Renaming themselves the Muscle Shoals Rhythm Section, the four men appeared on many other hits over the next decade, including the Staple Singers’ chart-topping pop-gospel single “I’ll Take You There,” a 1972 recording galvanized by Hawkins’ skittering Caribbean-style drum figure. They also appeared, along with the gospel quartet Dixie Hummingbirds, on Paul Simon’s “Loves Me Like a Rock,” a Top 10 single in 1973.




Hawkins and Hood worked briefly with British rock band Traffic as well; they are on the band’s 1973 album, “Shoot Out at the Fantasy Factory.”

Hawkins and his colleagues became known as the Swampers after producer Denny Cordell heard pianist Leon Russell commend them for their “funky, soulful Southern swamp sound.” Southern rock band Lynyrd Skynyrd mentioned them, by that name, in their 1974 pop hit “Sweet Home Alabama.”

Hawkins also worked as a producer, often in tandem with Beckett, on records like “Starting All Over Again,” a Top 20 pop hit for R&B duo Mel and Tim in 1972. The entire rhythm section produced (with Bob Seger) and played on Bob Seger and the Silver Bullet Band’s “Old Time Rock & Roll,” a Top 40 hit perennially cited as among the most played jukebox records of all time.

Roger Gail Hawkins was born Oct. 16, 1945, in Mishawaka, Indiana, but was raised in Greenhill, Alabama. He was the only child of John Hawkins, who managed a shoe store there, and Merta Rose Haddock Hawkins, who worked in a nearby knitting mill.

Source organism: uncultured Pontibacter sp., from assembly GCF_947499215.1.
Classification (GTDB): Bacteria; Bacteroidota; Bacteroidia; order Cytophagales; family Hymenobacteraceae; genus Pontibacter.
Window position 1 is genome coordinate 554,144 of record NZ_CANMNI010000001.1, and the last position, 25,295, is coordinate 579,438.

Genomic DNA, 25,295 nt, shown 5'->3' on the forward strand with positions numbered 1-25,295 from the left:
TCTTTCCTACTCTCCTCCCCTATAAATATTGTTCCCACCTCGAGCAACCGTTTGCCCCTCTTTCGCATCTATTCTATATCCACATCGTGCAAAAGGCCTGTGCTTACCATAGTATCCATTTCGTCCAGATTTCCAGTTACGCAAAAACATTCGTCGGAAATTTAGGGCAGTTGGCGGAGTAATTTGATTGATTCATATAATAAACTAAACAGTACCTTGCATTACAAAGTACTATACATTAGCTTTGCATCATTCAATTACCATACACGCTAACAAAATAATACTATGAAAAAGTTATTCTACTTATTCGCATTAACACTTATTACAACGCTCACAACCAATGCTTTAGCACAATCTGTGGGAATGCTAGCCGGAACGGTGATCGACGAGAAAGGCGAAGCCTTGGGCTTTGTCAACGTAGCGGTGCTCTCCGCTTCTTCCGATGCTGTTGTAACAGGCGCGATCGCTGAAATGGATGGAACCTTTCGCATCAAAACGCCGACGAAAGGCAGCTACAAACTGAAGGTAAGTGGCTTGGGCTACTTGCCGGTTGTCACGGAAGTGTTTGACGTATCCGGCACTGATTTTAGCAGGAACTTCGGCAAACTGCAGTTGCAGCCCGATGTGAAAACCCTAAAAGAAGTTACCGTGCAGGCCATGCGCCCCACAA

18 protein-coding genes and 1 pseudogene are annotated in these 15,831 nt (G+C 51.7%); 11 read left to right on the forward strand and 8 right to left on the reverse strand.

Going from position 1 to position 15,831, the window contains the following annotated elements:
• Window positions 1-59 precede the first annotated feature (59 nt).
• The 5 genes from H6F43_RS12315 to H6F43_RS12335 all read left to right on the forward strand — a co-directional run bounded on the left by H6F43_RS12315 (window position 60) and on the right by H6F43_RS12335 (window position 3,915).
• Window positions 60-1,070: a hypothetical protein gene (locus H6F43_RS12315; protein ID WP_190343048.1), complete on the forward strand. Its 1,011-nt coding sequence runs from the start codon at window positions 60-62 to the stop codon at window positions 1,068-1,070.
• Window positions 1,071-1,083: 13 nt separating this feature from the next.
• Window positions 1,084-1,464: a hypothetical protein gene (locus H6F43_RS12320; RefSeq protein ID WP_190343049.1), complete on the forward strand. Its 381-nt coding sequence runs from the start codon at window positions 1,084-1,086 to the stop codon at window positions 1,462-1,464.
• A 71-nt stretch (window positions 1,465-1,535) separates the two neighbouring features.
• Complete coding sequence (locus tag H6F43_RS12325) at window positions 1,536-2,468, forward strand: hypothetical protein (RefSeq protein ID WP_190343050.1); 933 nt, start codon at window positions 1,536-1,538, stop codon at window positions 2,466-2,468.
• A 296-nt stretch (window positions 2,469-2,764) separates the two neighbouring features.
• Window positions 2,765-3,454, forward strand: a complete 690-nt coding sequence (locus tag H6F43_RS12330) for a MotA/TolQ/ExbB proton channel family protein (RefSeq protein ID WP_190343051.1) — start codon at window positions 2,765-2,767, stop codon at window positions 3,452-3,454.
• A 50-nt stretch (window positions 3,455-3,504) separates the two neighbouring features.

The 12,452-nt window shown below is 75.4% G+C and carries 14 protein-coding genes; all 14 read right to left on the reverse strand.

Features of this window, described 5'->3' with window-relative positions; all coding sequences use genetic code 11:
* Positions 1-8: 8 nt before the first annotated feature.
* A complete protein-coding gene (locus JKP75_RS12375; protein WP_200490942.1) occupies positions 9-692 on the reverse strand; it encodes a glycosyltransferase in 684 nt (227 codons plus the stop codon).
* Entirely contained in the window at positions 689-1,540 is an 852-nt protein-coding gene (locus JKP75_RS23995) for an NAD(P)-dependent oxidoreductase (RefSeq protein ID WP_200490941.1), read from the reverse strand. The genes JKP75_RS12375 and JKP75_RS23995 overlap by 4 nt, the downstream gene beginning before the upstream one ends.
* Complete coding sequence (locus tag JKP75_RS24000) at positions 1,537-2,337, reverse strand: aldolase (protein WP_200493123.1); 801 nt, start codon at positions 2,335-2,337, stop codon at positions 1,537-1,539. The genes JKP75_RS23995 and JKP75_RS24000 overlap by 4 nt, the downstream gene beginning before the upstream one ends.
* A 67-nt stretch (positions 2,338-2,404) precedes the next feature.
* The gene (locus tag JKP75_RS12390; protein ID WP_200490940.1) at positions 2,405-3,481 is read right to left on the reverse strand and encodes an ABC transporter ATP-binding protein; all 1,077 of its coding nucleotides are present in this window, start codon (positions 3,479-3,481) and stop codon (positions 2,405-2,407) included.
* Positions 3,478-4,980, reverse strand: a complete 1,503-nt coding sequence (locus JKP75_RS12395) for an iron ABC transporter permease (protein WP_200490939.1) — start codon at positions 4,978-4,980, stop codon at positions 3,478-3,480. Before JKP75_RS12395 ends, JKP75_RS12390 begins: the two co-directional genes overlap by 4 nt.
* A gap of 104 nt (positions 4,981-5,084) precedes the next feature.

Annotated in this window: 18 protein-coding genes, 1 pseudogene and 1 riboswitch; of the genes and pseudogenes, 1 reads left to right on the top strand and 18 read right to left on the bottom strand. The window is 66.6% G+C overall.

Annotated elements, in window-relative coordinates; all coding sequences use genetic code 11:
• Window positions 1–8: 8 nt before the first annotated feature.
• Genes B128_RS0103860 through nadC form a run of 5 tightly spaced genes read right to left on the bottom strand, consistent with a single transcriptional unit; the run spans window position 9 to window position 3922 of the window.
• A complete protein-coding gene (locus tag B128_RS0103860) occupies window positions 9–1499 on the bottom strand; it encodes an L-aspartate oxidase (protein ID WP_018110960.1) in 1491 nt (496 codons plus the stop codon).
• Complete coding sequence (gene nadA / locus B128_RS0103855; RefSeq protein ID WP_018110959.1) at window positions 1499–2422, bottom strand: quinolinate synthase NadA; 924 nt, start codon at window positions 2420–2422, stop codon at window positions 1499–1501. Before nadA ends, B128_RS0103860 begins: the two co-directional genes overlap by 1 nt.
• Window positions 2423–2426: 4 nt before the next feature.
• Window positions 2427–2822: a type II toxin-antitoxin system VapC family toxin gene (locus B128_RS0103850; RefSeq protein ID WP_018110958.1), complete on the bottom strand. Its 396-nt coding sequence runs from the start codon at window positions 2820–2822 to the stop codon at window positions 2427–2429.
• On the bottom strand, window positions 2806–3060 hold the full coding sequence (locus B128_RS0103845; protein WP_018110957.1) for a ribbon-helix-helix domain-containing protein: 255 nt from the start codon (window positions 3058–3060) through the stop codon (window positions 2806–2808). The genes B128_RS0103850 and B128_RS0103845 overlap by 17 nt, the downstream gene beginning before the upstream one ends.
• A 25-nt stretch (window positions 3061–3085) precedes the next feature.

Hawkins became enamored of rhythm while attending services at a local Pentecostal church as a youth. His father bought him his first drum kit when he was 13.

As an adolescent, he began spending time at FAME, then located above a drugstore in Muscle Shoals, before he joined the Del Rays, a local band, led by Johnson, that played fraternity parties and other dances. By 1966, he was doing session work at FAME.

He and the other owners of Muscle Shoals Sound sold the studio in the 1990s. Hawkins stayed on as the studio’s manager under its new owners.

Hawkins was inducted into the Alabama Music Hall of Fame in 1995, along with the other members of the Muscle Shoals Rhythm Section. Thirteen years later, they were enshrined in the Musicians Hall of Fame in Nashville, Tennessee.

He is survived by his wife of 19 years, Brenda Gay Hawkins; a son, Dale; and two grandchildren.

Hawkins’ approach to session work often focused on those moments in a recording when he remained silent, waiting for just the right time and place to strike the next note.

“Every musician strives to be the best they can,” he told Modern Drummer. “Not every musician gets the chances I had. Some new studio players have an attitude of ‘Man, I’ve got to play something great here — got to play the fast stuff to be hired again.’

“That’s not the way to go,” he continued. “I’ve always said this: I was always a better listener than I was a drummer. I would advise any drummer to become a listener.”

© 2021 The New York Times Company